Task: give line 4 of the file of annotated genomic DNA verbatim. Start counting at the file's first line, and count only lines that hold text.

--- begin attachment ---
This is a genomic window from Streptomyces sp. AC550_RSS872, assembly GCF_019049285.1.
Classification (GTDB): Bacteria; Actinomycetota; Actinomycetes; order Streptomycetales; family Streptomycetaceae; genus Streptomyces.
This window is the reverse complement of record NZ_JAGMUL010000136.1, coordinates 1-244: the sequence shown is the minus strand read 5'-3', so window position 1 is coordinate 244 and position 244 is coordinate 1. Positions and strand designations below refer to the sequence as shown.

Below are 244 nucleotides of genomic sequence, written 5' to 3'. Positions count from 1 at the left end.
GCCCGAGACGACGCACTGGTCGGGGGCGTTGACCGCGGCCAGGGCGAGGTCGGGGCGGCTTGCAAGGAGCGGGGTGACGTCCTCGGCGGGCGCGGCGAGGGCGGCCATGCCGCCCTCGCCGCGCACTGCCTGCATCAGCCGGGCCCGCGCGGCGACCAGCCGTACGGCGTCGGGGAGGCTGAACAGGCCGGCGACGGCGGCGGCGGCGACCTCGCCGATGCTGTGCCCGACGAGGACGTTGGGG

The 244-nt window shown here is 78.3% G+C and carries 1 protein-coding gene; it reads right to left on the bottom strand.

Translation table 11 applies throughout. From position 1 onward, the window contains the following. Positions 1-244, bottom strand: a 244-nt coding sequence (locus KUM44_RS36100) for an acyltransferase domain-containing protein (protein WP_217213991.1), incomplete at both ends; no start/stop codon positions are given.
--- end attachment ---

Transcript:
Below are 244 nucleotides of genomic sequence, written 5' to 3'. Positions count from 1 at the left end.